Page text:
Unfortunately, to the never ending chagrin of Japanese workers toiling under the gaze of communist oppression, layoffs aren't nearly as fashionable in Japan. Naturally, that's not to say people don't get fired in Japan. Corporate Japan is reputedly brutal and not shy about bleeding workers dry, and then some. Fail toe the line and your job is gone, just like anywhere else. And obviously, if a company simply can't pay the bills anymore, layoffs are inevitable.  However, mass layoffs as a cost cutting measure are extremely frowned upon and, despite efforts to liberalize (read: make it easier and cheaper to fire people) the labor market, it is still taboo. Remember when Sony announced it would fire 10000 people in 2012? Over 7 thousand of those job cuts were outside Japan, and the remaining 2800 jobs that were cut in the homeland were in the form of an early retirement program, which is not quite the same as a simple layoff. That was no coincidence, and you can be sure the decision of who to fire, how many and where was not simply a product of pure business considerations.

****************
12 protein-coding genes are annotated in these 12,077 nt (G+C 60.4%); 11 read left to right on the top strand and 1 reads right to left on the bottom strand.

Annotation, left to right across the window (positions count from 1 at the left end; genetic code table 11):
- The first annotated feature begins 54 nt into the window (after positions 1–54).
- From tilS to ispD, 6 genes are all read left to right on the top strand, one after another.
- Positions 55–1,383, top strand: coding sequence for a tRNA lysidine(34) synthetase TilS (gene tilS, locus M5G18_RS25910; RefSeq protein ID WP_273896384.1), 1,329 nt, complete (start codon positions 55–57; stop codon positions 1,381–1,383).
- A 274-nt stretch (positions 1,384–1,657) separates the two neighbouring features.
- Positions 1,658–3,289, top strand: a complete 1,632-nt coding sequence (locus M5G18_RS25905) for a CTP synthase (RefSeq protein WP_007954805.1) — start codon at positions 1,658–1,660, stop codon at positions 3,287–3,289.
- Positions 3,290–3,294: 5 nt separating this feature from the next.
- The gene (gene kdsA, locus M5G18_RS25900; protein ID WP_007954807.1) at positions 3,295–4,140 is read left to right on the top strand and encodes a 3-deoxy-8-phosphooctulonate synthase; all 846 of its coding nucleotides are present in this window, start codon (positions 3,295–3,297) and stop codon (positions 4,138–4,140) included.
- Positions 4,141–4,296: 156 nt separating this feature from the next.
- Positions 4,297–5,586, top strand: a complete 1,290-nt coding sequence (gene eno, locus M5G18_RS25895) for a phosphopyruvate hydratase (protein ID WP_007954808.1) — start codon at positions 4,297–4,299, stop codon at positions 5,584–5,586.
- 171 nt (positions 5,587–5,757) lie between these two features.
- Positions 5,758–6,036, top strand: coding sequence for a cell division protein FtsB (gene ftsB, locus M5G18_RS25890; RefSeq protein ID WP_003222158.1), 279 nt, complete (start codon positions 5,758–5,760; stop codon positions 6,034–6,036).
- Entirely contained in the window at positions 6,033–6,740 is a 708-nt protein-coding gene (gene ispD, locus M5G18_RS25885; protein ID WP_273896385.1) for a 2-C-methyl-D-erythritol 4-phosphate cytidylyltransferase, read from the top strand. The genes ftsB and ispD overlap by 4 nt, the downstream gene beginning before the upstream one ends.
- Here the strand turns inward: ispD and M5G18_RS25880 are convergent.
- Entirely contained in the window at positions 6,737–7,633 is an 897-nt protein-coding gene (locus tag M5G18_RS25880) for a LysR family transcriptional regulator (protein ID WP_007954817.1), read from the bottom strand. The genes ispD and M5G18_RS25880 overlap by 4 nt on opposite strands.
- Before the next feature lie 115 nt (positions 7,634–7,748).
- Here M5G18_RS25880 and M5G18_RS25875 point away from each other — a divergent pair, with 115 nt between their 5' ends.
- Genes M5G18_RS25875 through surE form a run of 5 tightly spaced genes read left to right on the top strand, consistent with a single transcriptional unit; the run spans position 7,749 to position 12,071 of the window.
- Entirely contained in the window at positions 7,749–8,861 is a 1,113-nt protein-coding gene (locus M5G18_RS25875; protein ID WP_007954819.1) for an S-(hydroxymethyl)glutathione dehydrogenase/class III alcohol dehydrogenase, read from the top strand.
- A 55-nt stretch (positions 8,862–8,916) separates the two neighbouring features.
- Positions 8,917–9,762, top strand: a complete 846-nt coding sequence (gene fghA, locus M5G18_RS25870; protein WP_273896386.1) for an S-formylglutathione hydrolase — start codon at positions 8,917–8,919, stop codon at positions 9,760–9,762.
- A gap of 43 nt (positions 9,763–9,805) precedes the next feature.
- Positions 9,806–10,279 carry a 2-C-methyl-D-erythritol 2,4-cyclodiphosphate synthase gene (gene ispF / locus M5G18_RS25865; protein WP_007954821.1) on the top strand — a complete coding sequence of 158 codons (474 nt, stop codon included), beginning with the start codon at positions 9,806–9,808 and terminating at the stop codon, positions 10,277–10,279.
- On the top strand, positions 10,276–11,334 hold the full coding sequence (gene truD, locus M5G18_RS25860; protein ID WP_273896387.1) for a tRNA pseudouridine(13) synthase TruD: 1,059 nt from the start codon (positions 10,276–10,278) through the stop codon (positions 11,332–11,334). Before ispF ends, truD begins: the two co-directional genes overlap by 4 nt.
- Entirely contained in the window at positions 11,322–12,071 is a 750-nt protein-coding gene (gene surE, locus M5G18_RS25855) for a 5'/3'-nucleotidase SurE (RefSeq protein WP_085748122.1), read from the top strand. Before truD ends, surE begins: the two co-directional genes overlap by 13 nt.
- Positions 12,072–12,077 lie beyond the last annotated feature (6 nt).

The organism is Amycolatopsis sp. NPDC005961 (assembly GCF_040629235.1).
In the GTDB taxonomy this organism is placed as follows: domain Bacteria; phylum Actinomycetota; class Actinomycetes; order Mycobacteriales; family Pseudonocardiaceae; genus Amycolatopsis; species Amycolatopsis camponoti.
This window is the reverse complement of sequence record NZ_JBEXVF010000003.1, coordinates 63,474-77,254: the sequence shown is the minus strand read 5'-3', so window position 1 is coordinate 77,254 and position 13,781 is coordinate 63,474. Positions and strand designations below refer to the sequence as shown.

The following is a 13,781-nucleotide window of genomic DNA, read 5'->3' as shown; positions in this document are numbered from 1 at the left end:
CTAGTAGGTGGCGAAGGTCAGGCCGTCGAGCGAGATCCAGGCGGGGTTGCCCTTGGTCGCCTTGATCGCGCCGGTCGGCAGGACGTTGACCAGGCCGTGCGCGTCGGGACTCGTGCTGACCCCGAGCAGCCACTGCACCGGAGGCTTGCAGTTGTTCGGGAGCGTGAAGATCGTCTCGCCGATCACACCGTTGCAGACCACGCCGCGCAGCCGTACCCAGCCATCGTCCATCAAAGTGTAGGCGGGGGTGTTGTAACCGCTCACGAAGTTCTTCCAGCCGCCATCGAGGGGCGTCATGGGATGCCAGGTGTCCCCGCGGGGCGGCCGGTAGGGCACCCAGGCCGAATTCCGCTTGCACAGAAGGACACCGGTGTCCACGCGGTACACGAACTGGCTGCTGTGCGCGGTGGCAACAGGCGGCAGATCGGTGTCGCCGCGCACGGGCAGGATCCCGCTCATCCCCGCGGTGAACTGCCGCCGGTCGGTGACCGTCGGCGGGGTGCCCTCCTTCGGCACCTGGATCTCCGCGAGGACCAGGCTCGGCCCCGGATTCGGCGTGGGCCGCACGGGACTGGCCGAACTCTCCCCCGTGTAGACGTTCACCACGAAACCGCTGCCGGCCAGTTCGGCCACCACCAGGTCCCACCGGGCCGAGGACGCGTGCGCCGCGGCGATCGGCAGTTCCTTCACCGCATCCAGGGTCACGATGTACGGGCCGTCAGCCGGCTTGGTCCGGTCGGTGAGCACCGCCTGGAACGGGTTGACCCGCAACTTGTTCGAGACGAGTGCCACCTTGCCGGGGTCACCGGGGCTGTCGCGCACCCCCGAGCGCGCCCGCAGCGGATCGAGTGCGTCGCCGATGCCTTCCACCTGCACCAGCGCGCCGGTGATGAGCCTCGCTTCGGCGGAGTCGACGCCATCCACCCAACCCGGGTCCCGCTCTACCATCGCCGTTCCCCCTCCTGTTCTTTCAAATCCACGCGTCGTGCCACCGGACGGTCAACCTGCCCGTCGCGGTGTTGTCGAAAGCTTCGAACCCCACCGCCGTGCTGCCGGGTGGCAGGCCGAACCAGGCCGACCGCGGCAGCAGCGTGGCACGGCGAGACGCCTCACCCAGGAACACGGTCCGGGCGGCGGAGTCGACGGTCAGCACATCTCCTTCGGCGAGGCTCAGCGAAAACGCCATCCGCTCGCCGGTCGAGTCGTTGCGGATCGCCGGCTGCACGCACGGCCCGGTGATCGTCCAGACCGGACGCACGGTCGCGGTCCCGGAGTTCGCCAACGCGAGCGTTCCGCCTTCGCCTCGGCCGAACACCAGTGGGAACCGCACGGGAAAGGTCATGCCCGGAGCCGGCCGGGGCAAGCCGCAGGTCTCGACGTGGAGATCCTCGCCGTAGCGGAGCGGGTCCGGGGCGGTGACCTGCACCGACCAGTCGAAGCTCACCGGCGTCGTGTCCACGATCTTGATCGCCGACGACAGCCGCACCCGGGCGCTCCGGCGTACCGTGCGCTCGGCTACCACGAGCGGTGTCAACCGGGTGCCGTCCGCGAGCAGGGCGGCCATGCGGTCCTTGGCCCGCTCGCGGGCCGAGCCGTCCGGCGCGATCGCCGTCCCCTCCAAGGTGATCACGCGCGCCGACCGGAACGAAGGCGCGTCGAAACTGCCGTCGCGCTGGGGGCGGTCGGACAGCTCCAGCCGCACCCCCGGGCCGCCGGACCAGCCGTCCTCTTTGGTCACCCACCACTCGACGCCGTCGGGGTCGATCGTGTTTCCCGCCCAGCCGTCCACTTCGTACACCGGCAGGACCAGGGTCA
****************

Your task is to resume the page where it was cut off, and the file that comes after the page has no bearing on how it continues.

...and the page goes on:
I can hear you thinking, okay, sure, so people don't like layoffs in Japan, but who cares what "the people" think, right? Money is money, profit is profit, in what planet do cultural mores carry almost as much weight as business imperatives? In planet Japan, apparently. But how bad can it be? Maybe I'm just making this all up. Can a cultural taboo really have so much influence on the bottom line of a multi-billion dollar corporation? Why, yes it can.